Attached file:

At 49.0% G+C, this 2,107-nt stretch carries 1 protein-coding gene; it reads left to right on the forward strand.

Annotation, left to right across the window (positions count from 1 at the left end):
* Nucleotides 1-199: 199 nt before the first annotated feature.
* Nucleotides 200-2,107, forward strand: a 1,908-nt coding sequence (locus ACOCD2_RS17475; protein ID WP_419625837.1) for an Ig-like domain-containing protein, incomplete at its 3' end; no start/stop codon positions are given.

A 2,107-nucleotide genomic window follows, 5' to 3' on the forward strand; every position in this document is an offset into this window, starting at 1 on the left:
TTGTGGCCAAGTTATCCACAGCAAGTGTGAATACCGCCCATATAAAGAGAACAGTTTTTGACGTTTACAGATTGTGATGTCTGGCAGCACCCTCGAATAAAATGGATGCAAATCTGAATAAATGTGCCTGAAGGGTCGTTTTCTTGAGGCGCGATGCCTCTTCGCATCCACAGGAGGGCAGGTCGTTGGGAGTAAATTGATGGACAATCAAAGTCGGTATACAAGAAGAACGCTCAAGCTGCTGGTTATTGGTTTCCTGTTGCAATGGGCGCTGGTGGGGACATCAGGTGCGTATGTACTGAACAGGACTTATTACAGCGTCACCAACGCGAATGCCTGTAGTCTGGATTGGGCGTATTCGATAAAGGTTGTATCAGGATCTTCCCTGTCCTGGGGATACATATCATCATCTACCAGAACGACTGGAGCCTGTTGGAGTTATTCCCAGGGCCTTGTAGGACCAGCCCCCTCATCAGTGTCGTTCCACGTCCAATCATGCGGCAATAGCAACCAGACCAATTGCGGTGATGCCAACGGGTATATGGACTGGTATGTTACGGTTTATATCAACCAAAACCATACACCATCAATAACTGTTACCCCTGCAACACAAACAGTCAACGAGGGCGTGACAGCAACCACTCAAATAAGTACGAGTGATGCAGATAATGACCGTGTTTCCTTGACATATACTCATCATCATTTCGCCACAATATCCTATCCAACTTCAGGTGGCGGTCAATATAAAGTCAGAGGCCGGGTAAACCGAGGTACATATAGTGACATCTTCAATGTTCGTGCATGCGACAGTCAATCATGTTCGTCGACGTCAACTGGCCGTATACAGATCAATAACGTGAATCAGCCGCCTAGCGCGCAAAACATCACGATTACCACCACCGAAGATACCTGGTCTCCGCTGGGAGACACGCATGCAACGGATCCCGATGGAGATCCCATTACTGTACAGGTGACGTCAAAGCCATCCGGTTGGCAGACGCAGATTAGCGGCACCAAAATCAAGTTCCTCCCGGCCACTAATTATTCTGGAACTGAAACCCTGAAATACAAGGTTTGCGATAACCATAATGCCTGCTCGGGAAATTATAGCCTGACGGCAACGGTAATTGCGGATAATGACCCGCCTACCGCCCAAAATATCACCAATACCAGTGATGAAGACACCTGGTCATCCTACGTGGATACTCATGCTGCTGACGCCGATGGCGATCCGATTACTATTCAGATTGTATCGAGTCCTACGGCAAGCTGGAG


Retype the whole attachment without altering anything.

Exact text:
At 49.0% G+C, this 2,107-nt stretch carries 1 protein-coding gene; it reads left to right on the forward strand.

Annotation, left to right across the window (positions count from 1 at the left end):
* Nucleotides 1-199: 199 nt before the first annotated feature.
* Nucleotides 200-2,107, forward strand: a 1,908-nt coding sequence (locus ACOCD2_RS17475; protein ID WP_419625837.1) for an Ig-like domain-containing protein, incomplete at its 3' end; no start/stop codon positions are given.

A 2,107-nucleotide genomic window follows, 5' to 3' on the forward strand; every position in this document is an offset into this window, starting at 1 on the left:
TTGTGGCCAAGTTATCCACAGCAAGTGTGAATACCGCCCATATAAAGAGAACAGTTTTTGACGTTTACAGATTGTGATGTCTGGCAGCACCCTCGAATAAAATGGATGCAAATCTGAATAAATGTGCCTGAAGGGTCGTTTTCTTGAGGCGCGATGCCTCTTCGCATCCACAGGAGGGCAGGTCGTTGGGAGTAAATTGATGGACAATCAAAGTCGGTATACAAGAAGAACGCTCAAGCTGCTGGTTATTGGTTTCCTGTTGCAATGGGCGCTGGTGGGGACATCAGGTGCGTATGTACTGAACAGGACTTATTACAGCGTCACCAACGCGAATGCCTGTAGTCTGGATTGGGCGTATTCGATAAAGGTTGTATCAGGATCTTCCCTGTCCTGGGGATACATATCATCATCTACCAGAACGACTGGAGCCTGTTGGAGTTATTCCCAGGGCCTTGTAGGACCAGCCCCCTCATCAGTGTCGTTCCACGTCCAATCATGCGGCAATAGCAACCAGACCAATTGCGGTGATGCCAACGGGTATATGGACTGGTATGTTACGGTTTATATCAACCAAAACCATACACCATCAATAACTGTTACCCCTGCAACACAAACAGTCAACGAGGGCGTGACAGCAACCACTCAAATAAGTACGAGTGATGCAGATAATGACCGTGTTTCCTTGACATATACTCATCATCATTTCGCCACAATATCCTATCCAACTTCAGGTGGCGGTCAATATAAAGTCAGAGGCCGGGTAAACCGAGGTACATATAGTGACATCTTCAATGTTCGTGCATGCGACAGTCAATCATGTTCGTCGACGTCAACTGGCCGTATACAGATCAATAACGTGAATCAGCCGCCTAGCGCGCAAAACATCACGATTACCACCACCGAAGATACCTGGTCTCCGCTGGGAGACACGCATGCAACGGATCCCGATGGAGATCCCATTACTGTACAGGTGACGTCAAAGCCATCCGGTTGGCAGACGCAGATTAGCGGCACCAAAATCAAGTTCCTCCCGGCCACTAATTATTCTGGAACTGAAACCCTGAAATACAAGGTTTGCGATAACCATAATGCCTGCTCGGGAAATTATAGCCTGACGGCAACGGTAATTGCGGATAATGACCCGCCTACCGCCCAAAATATCACCAATACCAGTGATGAAGACACCTGGTCATCCTACGTGGATACTCATGCTGCTGACGCCGATGGCGATCCGATTACTATTCAGATTGTATCGAGTCCTACGGCAAGCTGGAG